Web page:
aThenian

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aThenian, I read The Name of the Rose 30 or more years ago, and don't remember it well enough to say whether a comparison between it and Laurus is appropriate. Off-hand, my impression is that they are not very much alike.
Maybe the reviewer also made the comparison because both writers are academics?

I think Name of the Rose benefited from being a 'mystery', which gave a strong narrative framework to some very erudite material. The other novels by Eco that I have tried have seemed to have the erudition, but been a bit of a mess...at least, I certainly got bogged down by them.

I'm intrigued by Laurus. It sounds like a book to love or hate...either it's going to work for a reader or it's going to leave them cold.
 

Extollager

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I'm reading Laurus for the second time and possibly enjoying it more this time around, but I don't want to post notes into the void. I'm a little afraid that this book is going to miss being nominated for awards (e.g. Mythopoeic Society) because it comes from a little-known publisher (OneWorld) and has an unfamiliar setting (medieval Russia) and an unknown author. By the time enough people have read it for it to have a good chance, the deadline for award nominations may have passed. Not a big deal in a way, but I'm rooting for it. ...Wish I had someone I could root for, for the U. S. presidency!
 

Extollager

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I'm a member of the Mythopoeic Society and that sufficed for eligibility to nominate Laurus for the adult fiction award, so I have done so. I've been a member off and on for over 40 years, and this is my first nomination. I hope this book wins!
 

Extollager

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Here is a review, from Amazon, of the Russian release of Vodolazkin's new novel, not yet translated. Its English title, it seems, will be Aviator. You read about it first here. : )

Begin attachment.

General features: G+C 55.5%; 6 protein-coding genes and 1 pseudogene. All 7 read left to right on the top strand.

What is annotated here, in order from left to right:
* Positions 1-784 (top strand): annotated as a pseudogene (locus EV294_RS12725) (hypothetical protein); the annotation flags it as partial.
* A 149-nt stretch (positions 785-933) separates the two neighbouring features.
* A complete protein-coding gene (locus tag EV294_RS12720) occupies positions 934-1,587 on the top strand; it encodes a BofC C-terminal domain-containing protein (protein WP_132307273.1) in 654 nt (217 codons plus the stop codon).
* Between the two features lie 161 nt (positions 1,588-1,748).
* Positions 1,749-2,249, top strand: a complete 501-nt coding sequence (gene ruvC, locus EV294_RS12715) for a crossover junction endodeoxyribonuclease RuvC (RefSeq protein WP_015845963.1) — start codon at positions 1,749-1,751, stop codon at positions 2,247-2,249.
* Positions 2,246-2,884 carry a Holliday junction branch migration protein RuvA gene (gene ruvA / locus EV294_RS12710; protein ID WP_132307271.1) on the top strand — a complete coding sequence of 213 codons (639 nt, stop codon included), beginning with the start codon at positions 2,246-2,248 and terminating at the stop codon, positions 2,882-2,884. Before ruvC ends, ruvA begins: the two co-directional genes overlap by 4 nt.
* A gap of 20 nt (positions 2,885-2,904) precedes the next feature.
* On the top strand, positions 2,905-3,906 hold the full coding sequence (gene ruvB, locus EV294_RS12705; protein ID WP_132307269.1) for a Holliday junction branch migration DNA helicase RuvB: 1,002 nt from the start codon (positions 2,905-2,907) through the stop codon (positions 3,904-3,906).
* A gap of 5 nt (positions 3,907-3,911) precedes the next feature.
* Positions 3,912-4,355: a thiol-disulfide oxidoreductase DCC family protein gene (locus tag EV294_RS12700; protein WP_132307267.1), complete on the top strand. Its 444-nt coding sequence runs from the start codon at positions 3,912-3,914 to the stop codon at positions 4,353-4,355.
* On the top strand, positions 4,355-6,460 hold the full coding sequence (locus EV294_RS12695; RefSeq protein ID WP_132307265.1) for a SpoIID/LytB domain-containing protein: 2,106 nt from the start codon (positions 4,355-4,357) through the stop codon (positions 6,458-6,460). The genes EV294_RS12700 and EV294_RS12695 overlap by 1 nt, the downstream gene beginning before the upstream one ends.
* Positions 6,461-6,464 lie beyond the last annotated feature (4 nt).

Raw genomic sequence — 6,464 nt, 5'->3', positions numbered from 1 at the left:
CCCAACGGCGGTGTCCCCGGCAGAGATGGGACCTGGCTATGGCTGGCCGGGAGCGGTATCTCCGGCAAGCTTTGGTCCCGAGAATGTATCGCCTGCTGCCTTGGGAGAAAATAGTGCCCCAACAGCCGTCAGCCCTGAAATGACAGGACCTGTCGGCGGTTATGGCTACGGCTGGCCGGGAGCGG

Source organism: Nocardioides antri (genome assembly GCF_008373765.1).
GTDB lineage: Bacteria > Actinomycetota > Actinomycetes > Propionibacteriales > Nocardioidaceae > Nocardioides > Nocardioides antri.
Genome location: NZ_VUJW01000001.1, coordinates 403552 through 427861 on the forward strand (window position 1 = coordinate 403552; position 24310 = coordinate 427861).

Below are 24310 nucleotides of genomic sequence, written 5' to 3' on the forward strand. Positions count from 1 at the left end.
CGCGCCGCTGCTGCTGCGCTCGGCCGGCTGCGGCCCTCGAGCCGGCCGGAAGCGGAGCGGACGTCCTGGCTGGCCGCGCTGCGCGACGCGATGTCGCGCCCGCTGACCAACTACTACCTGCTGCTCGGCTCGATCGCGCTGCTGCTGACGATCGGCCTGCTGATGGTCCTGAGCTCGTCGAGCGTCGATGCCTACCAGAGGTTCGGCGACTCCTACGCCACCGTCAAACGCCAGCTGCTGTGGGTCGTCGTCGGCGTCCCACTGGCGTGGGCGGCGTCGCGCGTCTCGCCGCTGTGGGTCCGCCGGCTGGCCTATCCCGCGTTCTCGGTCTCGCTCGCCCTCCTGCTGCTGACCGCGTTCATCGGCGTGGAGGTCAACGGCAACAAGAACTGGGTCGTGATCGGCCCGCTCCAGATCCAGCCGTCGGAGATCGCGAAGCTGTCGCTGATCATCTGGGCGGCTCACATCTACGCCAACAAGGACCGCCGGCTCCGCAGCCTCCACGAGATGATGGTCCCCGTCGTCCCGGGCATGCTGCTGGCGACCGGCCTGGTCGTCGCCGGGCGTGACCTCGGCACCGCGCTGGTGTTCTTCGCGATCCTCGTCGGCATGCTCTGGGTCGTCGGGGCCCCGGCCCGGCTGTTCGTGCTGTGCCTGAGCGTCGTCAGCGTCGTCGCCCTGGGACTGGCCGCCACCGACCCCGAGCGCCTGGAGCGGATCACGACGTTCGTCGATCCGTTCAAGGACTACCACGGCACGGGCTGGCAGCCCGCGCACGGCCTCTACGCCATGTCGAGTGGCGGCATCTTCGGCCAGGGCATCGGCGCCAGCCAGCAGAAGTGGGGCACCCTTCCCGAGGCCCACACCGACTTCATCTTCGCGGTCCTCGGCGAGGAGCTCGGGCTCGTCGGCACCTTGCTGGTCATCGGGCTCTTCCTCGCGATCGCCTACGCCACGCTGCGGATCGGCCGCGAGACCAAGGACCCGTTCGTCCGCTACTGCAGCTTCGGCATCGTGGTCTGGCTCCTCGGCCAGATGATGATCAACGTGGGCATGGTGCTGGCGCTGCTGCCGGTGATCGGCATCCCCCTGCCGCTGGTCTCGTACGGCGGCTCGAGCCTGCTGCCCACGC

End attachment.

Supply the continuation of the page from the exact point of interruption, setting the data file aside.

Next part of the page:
Evgeny Vodolazkin is a new genius and his new book is a true masterpiece. It is needless to say for the ones who are familiar with this author, as he is known as an outstanding storyteller, keeping reader’s attention from cover to cover, bringing up unusual plots, Interesting characters, describing the most interesting historic layers of the Russian history and using most vivid language of the true writer. His books are highly spiritual and thought provoking, that bring the reader to a lot of philosophical questions about life, God and the place of a single person in the world history. His book “Aviator” is about one of the darkest period of the Russian history covering last century period, starting from the first days of the 19th century and ending the last days of it, covering the period of the revolution, bolshevism, neo-bolshevism, Gulag, war and anarchy. The events are presented in the form of mental chronicles and memoirs, and written diaries of 3 different people, belonging to 3 different generations of the last century, who by whimsical and mysterious turns of the destiny found themselves in one boat, called life. Written in the form of historical mysticism or mystical historism, the writer, piece by piece, like a skillful mosaic artist using little pieces of glass, creates the detailed picture of Russia and its people. I don’t want to describe the plot, though itself it is very unusual and close to science fiction, but I want to say some words about the way he is presenting this unusual story, which is unknown in literature and could be a beginning of the new way of writing. The most vivid description of it would be, if you imagine that a very sensitive and talented painting artist would somehow become the owner of the paints that have not only touch and texture and can make beautiful colors and natural forms but would have also the sound and smell and vibes , and light, and energy, and even more, like the sixth sense, and this talented artist would manage to master this paints in all its fluidity with styles and times. Evgeny Vodolazking is pictured to me such an artist whose magic paints are words. He is a new generation writer who is trying to involve all our senses, creating a true holographic picture similar to virtual reality, in which you are an observer and participant at the same time. And not only that, he is presenting several virtual realities through the souls of different characters that at one point come together and in focus with the most important subject – life. The events go around the first commandments – “do not kill”. Looking forward to see it published in the English translating to read it to my husband.